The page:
“It’s just (a matter of) staying focused and keeping everybody in the room — the players, the coaches, support staff — doing everything they need to do to get better.”

With that in mind, here’s a look at where the Packers stand on offense, defense and special teams in advance of their game against the New York Giants on Oct. 9 at Lambeau Field:

Offense

Despite their return-to-form offensive performance in the first half last Sunday, the Packers entered the weekend ranked 28th in total yards (293.7), 26th in yards per play (5.1), 28th in time of possession (27:44) and 13th in points per game (25.0).

Those numbers are not a vast improvement over — or, in some cases, are even lower than — last season, when a Jordy Nelson-less group plummeted to depths hot seen before under McCarthy.

Last year, the Packers finished 23rd in the 32-team NFL in total offense, their worst finish since 1991, when they were 24th the year before the Brett Favre-Aaron Rodgers era began. They also finished 15th in the NFL in scoring (23.0 points per game), their worst finish since McCarthy’s first season in 2006 (22nd, at 18.8 points). In fact, from 2007 through 2014, the Packers were never outside the top 10 in scoring.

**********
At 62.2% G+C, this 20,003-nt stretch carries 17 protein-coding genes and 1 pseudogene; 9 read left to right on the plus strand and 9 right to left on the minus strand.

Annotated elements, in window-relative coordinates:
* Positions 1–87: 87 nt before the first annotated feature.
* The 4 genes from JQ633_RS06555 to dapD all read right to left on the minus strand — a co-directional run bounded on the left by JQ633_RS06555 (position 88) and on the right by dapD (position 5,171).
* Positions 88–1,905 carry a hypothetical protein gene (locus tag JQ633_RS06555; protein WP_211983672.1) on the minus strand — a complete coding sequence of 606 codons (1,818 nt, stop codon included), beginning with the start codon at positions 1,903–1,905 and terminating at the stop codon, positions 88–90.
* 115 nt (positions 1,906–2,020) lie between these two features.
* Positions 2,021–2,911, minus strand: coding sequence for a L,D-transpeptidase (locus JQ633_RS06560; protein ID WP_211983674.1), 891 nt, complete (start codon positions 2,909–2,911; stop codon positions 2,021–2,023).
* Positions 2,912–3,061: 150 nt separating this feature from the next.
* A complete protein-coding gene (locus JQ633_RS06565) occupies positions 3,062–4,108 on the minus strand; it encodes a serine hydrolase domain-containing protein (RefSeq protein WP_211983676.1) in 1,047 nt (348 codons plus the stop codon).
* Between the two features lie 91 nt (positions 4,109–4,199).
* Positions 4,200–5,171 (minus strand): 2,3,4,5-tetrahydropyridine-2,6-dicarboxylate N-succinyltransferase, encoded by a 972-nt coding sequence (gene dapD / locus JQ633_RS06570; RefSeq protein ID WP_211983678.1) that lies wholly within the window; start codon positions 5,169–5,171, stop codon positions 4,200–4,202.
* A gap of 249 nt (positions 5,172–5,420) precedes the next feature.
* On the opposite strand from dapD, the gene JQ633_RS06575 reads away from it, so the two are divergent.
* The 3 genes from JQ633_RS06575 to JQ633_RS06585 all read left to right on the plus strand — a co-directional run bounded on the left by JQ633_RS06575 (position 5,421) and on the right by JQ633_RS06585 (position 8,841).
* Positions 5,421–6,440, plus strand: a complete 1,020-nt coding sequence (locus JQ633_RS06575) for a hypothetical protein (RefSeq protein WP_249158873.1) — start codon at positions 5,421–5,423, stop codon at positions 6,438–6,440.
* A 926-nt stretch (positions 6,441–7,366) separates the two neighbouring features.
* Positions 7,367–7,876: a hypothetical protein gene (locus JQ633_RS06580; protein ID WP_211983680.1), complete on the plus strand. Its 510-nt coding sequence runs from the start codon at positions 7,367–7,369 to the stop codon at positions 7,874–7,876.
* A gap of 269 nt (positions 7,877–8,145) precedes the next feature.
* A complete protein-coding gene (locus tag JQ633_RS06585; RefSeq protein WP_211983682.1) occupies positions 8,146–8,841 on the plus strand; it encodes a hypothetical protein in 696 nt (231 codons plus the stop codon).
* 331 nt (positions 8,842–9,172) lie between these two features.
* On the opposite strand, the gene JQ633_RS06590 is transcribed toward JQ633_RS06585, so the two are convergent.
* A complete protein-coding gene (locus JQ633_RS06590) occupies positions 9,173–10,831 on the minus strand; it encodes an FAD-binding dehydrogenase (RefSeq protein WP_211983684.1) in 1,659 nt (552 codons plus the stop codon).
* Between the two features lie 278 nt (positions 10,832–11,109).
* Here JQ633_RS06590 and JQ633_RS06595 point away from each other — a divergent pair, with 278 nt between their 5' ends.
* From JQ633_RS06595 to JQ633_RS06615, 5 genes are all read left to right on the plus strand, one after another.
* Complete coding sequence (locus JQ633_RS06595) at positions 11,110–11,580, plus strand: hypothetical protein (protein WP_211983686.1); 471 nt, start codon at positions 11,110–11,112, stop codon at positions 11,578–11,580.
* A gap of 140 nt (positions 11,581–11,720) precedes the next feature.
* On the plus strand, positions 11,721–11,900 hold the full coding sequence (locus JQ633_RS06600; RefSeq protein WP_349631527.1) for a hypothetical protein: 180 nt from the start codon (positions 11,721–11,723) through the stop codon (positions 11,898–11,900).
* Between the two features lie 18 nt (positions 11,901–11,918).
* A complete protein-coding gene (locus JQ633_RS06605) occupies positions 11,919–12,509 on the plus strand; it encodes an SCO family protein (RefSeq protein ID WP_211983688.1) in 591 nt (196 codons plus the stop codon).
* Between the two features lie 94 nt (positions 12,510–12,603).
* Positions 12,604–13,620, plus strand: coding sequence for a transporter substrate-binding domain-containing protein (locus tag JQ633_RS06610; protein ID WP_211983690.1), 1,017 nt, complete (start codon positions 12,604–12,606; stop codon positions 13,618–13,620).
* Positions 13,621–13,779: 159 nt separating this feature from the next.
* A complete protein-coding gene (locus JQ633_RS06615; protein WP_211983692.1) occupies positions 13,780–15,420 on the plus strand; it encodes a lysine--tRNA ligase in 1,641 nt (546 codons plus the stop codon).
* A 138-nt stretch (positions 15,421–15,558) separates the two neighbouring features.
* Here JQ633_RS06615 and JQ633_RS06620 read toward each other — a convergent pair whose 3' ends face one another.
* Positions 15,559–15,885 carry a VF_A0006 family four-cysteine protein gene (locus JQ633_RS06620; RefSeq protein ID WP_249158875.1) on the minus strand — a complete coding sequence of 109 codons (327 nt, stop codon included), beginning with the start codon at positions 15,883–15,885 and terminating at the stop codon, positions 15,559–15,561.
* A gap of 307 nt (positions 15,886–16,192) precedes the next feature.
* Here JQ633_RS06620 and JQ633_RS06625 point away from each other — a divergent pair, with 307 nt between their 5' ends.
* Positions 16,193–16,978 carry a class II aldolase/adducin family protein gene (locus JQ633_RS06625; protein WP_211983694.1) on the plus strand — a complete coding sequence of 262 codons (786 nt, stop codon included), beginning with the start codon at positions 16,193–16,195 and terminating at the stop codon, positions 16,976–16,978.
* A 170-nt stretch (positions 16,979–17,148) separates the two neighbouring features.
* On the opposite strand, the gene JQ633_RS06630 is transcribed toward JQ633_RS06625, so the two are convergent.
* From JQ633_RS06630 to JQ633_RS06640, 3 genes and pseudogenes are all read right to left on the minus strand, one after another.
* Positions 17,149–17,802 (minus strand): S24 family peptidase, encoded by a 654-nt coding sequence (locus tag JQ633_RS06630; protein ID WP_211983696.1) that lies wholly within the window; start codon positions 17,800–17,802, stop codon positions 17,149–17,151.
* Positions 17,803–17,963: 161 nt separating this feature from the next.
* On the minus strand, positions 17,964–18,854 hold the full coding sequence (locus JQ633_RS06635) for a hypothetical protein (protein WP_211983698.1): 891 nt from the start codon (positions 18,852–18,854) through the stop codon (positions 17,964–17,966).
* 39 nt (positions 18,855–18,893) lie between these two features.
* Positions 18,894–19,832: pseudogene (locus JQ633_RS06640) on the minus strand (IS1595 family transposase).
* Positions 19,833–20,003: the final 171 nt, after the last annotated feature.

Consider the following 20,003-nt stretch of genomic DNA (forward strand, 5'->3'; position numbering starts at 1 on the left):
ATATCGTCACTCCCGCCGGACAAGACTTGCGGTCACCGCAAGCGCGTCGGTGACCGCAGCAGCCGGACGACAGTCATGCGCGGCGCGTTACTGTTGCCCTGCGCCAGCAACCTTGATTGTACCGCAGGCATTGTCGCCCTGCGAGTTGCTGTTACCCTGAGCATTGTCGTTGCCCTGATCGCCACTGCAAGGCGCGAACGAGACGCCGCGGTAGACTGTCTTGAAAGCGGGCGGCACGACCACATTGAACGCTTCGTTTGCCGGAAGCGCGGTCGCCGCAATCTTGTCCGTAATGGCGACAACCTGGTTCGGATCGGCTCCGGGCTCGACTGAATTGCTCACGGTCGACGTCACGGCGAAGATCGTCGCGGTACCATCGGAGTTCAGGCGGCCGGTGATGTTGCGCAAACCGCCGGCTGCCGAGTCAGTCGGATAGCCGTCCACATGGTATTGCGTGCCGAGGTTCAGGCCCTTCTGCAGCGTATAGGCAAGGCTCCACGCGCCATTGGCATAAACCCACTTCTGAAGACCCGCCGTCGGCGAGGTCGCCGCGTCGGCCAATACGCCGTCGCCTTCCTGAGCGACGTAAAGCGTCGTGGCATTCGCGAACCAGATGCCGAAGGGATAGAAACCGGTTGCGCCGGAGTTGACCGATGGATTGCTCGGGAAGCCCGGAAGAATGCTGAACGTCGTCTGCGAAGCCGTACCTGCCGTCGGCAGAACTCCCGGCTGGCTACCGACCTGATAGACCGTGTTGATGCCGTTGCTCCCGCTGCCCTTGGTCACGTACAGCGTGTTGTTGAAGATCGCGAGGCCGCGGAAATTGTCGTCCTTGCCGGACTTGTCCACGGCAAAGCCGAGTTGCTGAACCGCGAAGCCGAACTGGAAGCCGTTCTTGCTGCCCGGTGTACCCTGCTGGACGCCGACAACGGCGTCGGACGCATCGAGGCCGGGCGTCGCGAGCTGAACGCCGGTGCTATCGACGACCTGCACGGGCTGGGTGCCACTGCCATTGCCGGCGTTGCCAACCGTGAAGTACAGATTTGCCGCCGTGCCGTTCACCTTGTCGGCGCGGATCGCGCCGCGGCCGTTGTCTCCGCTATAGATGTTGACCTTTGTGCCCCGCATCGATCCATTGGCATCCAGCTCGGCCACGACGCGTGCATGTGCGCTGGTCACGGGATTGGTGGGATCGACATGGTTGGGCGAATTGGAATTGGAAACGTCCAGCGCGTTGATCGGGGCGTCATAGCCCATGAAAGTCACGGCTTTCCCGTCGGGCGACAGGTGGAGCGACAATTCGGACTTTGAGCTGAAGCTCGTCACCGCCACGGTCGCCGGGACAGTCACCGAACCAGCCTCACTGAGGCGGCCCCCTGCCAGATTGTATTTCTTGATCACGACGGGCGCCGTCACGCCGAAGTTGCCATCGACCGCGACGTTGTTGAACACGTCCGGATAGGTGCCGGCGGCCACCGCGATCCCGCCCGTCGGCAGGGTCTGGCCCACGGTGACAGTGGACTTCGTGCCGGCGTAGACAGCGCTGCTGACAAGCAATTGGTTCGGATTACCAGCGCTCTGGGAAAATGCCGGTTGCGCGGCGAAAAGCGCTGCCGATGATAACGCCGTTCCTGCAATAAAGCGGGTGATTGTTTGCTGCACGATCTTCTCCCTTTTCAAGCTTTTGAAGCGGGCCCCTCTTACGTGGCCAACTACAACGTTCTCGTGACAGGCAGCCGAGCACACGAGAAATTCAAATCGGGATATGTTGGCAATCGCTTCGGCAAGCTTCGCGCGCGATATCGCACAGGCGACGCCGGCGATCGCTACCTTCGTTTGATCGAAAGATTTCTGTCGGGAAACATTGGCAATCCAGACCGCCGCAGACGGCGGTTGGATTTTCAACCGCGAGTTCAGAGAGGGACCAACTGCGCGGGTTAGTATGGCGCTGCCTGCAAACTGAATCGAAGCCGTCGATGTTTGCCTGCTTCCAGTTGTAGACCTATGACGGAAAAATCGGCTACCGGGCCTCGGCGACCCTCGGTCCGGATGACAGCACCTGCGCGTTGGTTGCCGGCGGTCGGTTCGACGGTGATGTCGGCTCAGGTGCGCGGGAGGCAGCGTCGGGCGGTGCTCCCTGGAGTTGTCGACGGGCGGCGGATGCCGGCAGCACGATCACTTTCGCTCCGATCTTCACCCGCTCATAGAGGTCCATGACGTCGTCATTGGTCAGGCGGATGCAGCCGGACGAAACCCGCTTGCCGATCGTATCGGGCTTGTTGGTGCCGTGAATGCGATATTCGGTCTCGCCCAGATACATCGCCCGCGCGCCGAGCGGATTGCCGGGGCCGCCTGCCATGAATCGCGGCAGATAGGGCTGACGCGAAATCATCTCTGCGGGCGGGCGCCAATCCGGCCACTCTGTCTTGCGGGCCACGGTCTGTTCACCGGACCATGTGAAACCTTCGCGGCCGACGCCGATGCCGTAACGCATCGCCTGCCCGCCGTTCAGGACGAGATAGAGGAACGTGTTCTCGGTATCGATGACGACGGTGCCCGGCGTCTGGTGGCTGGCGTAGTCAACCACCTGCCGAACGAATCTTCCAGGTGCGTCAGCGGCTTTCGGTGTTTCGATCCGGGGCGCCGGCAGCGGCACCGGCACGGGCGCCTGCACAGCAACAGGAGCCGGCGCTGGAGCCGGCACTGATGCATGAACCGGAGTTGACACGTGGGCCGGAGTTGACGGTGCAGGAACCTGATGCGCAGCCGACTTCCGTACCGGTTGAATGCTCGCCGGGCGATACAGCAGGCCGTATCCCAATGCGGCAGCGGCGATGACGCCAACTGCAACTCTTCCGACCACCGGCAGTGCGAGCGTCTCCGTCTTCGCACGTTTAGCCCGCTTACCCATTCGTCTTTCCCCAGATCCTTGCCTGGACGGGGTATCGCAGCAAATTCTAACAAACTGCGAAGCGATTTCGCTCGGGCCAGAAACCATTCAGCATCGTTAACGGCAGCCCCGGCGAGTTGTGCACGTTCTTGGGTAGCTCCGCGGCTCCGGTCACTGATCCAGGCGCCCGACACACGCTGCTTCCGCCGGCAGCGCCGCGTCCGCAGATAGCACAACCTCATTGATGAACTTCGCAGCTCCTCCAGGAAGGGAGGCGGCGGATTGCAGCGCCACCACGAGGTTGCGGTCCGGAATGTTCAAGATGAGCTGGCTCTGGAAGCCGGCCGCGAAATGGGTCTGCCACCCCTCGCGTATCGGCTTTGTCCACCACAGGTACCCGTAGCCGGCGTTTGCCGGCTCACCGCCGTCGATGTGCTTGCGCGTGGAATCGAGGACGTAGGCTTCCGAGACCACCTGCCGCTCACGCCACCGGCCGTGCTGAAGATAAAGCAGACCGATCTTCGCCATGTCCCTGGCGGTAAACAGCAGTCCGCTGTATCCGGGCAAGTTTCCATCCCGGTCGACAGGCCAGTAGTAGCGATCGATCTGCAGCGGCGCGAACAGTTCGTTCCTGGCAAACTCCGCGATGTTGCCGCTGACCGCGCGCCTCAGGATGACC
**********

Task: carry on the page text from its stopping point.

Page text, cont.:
Nevertheless, the arrow appears to be pointing up after the offense got into a rhythm with their timing passing game against the Lions, Nelson was productive (six receptions, 101 yards, two touchdowns), Rodgers snapped his streak of 14 straight games of sub-100 passer ratings (129.3) and running back Eddie Lacy (17 carries, 103 yards) ended a stretch of seven straight games (including playoffs) without a 100-yard game.